Twelve chronically catheterized fetal sheep averaging 131 ± 1 (SE) days gestation (term = 145-150 days) were hemorrhaged an average of 30.8 ± 1.8% of their initial blood volume over 2 h by removing blood at 10-min intervals. During the hemorrhage, fetal blood volume decreased by 14.3 ± 1.4%, and arterial pressure (AP), venous pressure (VP), and heart rate (HR) did not change significantly, although fetal plasma renin activity (PRA), arginine vasopressin (AVP), and norepinephrine (NE) were elevated to 1.5-2.5 times their initial values (P < 0.05). Circulating levels of PRA, AVP, and NE began to rise when 5-10, 10-15, and 20-30%, respectively, of the initial blood volume was removed. Three to five hours after the hemorrhage, blood volume had returned to normal, AP was reduced by an average of 6 mmHg, VP was unchanged, and HR was elevated by an average of 20 beat/min; PRA, AVP, and NE averaged two to three times control (P < 0.05). Twenty-two hours after the hemorrhage, blood volume was 5.4 ± 2.4% above control; AP and HR returned toward normal; VP was elevated by an average of 2 mmHg; PRA and NE levels remained elevated (P < 0.05), but AVP was not different from control. Plasma concentrations of epinephrine, dopamine, and prolactin showed little change during or after the hemorrhage. Thus these studies indicate that the fetus rapidly returns its blood volume to normal after a substantial loss of blood. In addition, the fetal cardiovascular and endocrine responses to a prolonged fetal hemorrhage of moderate volume are substantially less than those that occur after rapid hemorrhage. There is a dissociation between plasma levels of AVP, NE, and PRA and cardiovascular function after hemorrhage in that blood volume, AP, and HR are normal in the presence of elevated circulating hormone concentrations. Multivariate regression analysis indicates that this dissociation appears to be due to the effect of the blood gases on hormone release.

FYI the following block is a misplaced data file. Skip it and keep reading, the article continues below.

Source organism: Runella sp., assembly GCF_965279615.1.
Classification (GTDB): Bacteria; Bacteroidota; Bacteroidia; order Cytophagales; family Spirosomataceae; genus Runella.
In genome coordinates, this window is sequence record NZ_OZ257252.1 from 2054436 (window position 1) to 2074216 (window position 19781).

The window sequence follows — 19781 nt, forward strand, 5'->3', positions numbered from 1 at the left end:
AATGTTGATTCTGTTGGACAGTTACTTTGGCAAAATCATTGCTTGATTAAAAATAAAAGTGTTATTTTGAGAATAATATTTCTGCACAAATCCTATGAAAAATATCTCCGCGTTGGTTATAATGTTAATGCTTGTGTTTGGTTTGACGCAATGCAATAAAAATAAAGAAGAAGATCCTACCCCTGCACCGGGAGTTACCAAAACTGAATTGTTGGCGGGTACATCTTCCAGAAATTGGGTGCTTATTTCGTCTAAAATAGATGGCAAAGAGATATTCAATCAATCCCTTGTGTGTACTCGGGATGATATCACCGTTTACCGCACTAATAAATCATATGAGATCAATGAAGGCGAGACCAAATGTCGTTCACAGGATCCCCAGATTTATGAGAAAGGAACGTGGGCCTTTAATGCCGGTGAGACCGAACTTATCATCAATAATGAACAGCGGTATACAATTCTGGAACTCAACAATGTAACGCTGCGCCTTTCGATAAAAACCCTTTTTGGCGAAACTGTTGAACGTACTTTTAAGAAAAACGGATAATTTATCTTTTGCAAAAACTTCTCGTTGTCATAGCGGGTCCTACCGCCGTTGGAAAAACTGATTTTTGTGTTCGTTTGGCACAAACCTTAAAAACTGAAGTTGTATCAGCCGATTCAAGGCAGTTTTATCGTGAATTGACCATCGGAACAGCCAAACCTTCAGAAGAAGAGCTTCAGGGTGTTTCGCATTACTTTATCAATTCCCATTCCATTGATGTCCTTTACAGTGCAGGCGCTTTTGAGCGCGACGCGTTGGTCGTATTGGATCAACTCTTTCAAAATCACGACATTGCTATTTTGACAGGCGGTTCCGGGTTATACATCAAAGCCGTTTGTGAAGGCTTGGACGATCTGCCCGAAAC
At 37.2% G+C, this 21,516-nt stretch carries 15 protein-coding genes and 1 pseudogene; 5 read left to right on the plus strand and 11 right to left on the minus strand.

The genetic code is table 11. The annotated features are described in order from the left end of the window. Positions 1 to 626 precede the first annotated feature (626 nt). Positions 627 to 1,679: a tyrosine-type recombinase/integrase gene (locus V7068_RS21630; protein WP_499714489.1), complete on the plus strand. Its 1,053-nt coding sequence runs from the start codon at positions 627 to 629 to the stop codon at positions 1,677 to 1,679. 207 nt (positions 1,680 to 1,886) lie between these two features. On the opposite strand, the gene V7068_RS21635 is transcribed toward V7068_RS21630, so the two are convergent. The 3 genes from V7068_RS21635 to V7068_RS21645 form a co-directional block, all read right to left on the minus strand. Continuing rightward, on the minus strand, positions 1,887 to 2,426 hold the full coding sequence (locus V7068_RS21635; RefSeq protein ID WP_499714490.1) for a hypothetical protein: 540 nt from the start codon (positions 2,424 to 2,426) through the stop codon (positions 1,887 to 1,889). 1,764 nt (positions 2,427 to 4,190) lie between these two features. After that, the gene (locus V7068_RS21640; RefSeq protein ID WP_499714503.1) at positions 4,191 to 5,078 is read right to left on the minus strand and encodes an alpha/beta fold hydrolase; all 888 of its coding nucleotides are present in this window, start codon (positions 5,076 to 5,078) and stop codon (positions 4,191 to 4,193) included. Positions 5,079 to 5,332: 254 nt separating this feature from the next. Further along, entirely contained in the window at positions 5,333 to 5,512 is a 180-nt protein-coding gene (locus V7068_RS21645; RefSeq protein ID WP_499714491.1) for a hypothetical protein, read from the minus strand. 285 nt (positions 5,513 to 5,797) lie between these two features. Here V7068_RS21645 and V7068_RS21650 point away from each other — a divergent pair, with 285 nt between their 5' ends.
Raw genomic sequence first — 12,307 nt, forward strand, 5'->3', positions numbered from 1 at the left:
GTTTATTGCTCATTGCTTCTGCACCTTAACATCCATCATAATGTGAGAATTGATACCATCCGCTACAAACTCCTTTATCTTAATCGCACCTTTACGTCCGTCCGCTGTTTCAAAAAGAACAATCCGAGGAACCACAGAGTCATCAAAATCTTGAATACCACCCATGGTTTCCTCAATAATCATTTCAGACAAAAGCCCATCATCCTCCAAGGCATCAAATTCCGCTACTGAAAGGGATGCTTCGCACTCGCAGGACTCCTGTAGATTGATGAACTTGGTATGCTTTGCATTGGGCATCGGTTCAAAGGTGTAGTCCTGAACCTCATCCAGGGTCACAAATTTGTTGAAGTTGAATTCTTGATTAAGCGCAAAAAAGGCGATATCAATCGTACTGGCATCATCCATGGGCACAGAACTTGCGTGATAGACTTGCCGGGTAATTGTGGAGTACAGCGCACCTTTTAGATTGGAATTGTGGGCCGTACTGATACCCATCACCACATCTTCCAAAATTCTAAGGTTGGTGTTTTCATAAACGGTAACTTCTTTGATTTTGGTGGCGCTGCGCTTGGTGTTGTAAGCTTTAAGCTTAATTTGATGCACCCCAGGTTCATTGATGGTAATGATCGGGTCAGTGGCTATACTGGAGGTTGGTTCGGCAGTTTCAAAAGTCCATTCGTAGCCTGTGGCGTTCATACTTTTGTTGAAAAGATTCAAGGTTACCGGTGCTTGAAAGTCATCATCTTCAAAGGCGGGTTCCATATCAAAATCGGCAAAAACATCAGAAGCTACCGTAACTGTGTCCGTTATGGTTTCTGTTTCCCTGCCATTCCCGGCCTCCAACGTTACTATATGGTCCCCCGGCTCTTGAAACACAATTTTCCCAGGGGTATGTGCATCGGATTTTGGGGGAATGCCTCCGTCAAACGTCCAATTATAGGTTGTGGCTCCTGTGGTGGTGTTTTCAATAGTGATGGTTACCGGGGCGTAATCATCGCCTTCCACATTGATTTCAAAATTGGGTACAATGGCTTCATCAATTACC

|Original language||English (US)|
|Journal||American Journal of Physiology - Regulatory Integrative and Comparative Physiology|
|State||Published - Jan 1 1986|
ASJC Scopus subject areas
- Physiology (medical)